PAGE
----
Conditions (sorted by frequency)

Anemia (1) - too few red blood cells in the bloodstream, resulting in insufficient oxygen to tissues and organs.
Arthritis (2) - an inflammatory condition that affects joints. Can be infective, autoimmune, traumatic in origin.
Asthma (2) - a disease process that is characterized by paradoxical narrowing of the bronchi (lung passageways) making breathing difficult. Symptoms include wheezing, difficulty breathing (particularly exhaling air) and tightness in the chest.
Blood Coagulant (1) - exogenous substances used to promote blood coagulation.
Bodyache (12) - pain associated to any part of the body.
Burn (1) - to injure by fire or heat; to change destructively some property or properties of, by undue exposure to fire or heat; to scorch; to scald; to blister; to singe; to char; to sear; as, to burn steel in forging; to burn one's face in the sun.
Canker sore (1) - a type of benign mouth ulcer often caused by injury to the mucosal lining of the oral cavity, viral infection or vitamin deficiency.
Chest pain (3) - there are many causes of chest pain. One is angina which results from inadequate oxygen supply to the heart muscle. Angina can be caused by coronary artery disease or spasm of the coronary arteries. Chest pain can also be due to a heart attack (coronary occlusion) and other important diseases.
Common cold (9) - a viral upper respiratory tract infection. A contagious illness caused by a number of different types of viruses. Because of the great number of viruses that can cause a cold, the body never builds up resistance (immune) against all of them.
Diarrhoea (3) - the abnormal frequency and liquidity of faecal discharges, the frequent and profuse discharge of loose or fluid evacuations from the intestines, without tenesmus; a purging or looseness of the bowels; a flux.
Dysentery (7) - any of various disorders marked by inflammation of the intestines, especially of the colon and attended by pain in the abdomen, tenesmus and frequent stools containing blood and mucus. Causes include chemical irritants, bacteria, protozoa or parasitic worms.
Eczema (1) - a pruritic papulovesicular dermatitis occurring as a reaction to many endogenous and exogenous agents.
Eyeache (3) - pain associated to any part of the eye.
Fever (24) - a rise in body temperature above normal usually as a natural response to infection. Typically an oral temperature greater than 100.4 degrees Fahrenheit constitutes a fever.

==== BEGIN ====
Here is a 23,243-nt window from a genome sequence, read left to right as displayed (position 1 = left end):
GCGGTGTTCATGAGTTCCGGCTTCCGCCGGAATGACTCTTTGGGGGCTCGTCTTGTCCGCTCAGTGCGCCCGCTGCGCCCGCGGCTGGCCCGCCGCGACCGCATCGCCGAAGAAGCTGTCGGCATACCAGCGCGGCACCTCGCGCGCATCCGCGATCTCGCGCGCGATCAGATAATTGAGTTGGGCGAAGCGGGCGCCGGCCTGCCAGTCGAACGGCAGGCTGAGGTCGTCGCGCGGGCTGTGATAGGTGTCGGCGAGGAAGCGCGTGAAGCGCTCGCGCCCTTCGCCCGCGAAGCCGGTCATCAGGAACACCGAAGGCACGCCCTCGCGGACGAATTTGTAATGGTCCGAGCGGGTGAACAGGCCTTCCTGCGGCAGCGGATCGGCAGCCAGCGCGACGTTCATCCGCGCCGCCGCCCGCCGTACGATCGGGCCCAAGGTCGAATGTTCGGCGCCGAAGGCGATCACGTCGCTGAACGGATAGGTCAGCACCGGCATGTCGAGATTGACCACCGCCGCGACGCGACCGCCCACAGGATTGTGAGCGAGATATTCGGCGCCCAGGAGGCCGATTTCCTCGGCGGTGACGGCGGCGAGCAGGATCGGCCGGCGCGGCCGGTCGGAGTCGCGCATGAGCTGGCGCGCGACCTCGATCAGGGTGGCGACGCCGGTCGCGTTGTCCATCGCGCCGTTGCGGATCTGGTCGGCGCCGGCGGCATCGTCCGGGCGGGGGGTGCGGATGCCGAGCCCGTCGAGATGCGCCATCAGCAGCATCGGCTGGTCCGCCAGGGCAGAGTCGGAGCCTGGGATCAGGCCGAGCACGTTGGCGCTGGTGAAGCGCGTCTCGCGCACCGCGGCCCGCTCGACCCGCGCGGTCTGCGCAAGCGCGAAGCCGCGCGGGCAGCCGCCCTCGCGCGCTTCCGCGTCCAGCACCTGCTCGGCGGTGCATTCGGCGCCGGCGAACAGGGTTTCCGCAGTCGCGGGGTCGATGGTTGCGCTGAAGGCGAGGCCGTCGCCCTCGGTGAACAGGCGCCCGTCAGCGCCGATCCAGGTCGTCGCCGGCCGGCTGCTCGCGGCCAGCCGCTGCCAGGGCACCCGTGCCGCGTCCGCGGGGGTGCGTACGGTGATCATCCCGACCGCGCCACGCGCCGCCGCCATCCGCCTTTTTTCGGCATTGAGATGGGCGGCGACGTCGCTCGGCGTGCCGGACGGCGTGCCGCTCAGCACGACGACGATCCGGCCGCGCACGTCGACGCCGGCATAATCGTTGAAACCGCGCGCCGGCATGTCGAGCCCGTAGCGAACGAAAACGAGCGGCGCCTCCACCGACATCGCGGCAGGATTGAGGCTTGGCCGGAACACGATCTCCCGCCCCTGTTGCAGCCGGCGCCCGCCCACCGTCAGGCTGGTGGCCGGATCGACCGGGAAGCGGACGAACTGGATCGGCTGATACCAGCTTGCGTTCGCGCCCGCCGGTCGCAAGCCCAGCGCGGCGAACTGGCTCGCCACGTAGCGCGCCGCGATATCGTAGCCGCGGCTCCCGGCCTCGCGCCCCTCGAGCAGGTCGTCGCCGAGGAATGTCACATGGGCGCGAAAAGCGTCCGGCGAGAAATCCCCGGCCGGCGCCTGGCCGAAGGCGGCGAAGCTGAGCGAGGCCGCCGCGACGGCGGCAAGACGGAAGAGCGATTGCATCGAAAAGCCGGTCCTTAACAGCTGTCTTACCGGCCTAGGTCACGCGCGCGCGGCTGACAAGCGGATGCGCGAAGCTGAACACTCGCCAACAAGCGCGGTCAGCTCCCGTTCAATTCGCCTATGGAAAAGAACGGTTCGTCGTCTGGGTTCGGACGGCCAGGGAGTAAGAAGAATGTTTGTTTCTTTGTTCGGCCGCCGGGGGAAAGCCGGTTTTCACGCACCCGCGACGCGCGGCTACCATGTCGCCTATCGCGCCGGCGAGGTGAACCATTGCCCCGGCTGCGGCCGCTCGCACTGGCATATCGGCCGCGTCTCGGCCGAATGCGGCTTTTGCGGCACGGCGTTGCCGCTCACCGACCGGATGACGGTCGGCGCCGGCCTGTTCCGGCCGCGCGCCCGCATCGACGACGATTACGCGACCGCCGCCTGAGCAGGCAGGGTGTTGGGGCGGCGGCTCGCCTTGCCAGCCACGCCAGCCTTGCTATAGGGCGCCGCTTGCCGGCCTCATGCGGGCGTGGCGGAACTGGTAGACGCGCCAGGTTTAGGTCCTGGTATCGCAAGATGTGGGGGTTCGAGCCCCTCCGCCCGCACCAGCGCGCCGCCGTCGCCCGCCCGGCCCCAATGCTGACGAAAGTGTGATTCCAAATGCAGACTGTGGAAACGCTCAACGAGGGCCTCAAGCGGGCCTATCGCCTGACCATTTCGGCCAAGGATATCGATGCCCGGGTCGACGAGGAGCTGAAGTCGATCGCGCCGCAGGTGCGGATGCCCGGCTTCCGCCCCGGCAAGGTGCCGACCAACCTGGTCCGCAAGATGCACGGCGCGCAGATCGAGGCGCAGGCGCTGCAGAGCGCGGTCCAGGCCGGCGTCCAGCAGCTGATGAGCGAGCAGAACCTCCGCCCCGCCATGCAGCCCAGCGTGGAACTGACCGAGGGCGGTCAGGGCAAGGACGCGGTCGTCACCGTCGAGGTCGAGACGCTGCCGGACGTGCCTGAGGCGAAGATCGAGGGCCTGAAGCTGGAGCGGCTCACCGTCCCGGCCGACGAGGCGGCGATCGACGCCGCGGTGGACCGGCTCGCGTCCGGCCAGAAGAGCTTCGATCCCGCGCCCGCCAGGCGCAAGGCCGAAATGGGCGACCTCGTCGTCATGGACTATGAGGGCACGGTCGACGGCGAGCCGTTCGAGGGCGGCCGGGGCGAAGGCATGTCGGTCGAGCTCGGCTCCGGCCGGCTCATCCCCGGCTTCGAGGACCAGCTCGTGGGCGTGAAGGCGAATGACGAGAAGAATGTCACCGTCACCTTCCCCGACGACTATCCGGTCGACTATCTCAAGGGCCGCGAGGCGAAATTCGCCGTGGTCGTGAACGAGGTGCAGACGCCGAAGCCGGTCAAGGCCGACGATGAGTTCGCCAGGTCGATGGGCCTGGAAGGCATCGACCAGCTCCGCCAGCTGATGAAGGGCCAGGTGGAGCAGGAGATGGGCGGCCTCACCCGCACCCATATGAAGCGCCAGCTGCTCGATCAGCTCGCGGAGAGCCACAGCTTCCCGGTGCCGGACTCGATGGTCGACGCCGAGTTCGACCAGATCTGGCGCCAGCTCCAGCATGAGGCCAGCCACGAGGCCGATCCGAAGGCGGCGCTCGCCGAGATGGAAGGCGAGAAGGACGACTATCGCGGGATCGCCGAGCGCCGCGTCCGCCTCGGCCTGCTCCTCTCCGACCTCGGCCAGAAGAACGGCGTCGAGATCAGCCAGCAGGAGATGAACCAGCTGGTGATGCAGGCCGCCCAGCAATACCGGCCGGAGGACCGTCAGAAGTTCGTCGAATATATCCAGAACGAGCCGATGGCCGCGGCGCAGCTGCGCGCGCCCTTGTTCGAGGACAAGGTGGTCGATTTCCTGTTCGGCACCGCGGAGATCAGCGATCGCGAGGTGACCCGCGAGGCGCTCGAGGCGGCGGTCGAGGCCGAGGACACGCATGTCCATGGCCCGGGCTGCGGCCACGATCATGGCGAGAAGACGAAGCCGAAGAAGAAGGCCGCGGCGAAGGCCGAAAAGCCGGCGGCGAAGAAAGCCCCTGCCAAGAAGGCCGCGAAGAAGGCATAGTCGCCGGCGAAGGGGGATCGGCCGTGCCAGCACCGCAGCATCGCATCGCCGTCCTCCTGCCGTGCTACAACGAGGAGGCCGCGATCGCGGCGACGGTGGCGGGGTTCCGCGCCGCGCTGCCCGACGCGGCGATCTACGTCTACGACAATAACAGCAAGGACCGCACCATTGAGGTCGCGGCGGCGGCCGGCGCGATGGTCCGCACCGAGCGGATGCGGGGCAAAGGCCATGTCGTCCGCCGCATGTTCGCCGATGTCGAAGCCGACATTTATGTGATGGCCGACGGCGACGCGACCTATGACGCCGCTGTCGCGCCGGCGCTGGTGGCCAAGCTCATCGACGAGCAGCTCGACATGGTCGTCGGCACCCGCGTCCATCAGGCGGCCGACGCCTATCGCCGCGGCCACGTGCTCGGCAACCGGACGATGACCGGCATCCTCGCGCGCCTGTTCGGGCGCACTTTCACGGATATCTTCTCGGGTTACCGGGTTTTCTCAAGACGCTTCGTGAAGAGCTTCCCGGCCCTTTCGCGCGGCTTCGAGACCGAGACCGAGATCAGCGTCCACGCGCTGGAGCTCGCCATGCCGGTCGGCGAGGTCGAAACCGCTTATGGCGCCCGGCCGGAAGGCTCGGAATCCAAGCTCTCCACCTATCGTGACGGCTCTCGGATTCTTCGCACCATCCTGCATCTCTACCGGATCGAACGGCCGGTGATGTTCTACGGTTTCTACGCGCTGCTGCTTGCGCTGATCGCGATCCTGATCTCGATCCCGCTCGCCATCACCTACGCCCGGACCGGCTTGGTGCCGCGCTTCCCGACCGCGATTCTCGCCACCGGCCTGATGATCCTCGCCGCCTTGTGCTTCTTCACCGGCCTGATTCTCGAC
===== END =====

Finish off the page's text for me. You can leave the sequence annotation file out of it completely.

Headache (10) - an often familial symptom complex of periodic attacks of vascular headache, usually temporal and unilateral in onset, commonly associated with irritability, nausea, vomiting, constipation or diarrhoea and often photophobia, attacks are preceded by constriction of the cranial arteries, usually with resultant prodromal sensory (especially ocular) symptoms and commence with the vasodilation that follows.
Inflammation (3) - a localized protective response elicited by injury or destruction of tissues, which serves to destroy, dilute or wall off (sequester) both the injurious agent and the injured tissue.
Intestinal worms (3) - worms from the stomach and intestines.
Itching (2) - medically known as pruritis, can result from drug reaction, food allergy, kidney or liver disease, cancers, parasites, aging or dry skin, contact skin reaction, such as poison ivy, and for unknown reasons.
Kidney stones (1) - the presence of calculi in the kidney or collecting system.
Lower extremity pain (2) - pain associated with the legs, sometimes applied specifically to the feet.
Menstruation pain (1) - lower abdominal and pelvic pain that is associated with menses, the cyclic, physiologic discharge through the vagina of blood and mucosal tissues from the non-pregnant uterus, it is under hormonal control and normally recurs, usually at approximately four week intervals, in the absence of pregnancy during the reproductive period (puberty through menopause) of the female of the human and a few species of primates. It is the culmination of the menstrual cycle. Recurrent monthly menstrual pains (not explained by other causes) are often referred to as primary dysmenorrhoea.
Mouth ulcer (1) - circular painful ulcers with a surrounding red margin that are usually 1-2mm in diameter (can be up to 1.0 cm). Heal in 1-2 weeks but can be recurrent. Often caused by a virus in the Herpes family.
Rheumatism (5) - a general disease characterized by painful, often multiple, local inflammations, usually affecting the joints and muscles, but also extending sometimes to the deeper organs, as the heart.
Skin injury (4) - a cut, incision, or injury to the outer layer of the skin.
Skin problems (3) - a dermatological state of the skin, resulting in discoloration, exfoliation due to infection, allergy, or poor nutrition.
Snakebite (3) - a bite by a snake. The condition of having been bitten by a venomous snake, characterized by stinging pain at the wound puncture. The venom injected at the site of the bite is capable of producing a deleterious effect on the blood or on the nervous system.
Stomachache (16) - pain in the abdomen, including the intestines, and stomach.
Teething pain (2) - pain in a tooth or in the teeth generally of an infant or young child.
Tonic (2) - a class of medicinal preparations believed to have the power of restoring normal tone to tissue.
Toothache (4) - pain in a tooth or in the teeth; odontalgia.

Reference - The On-line Medical Dictionary is © Academic Medical Publishing & Cancer WEB 1997-98.

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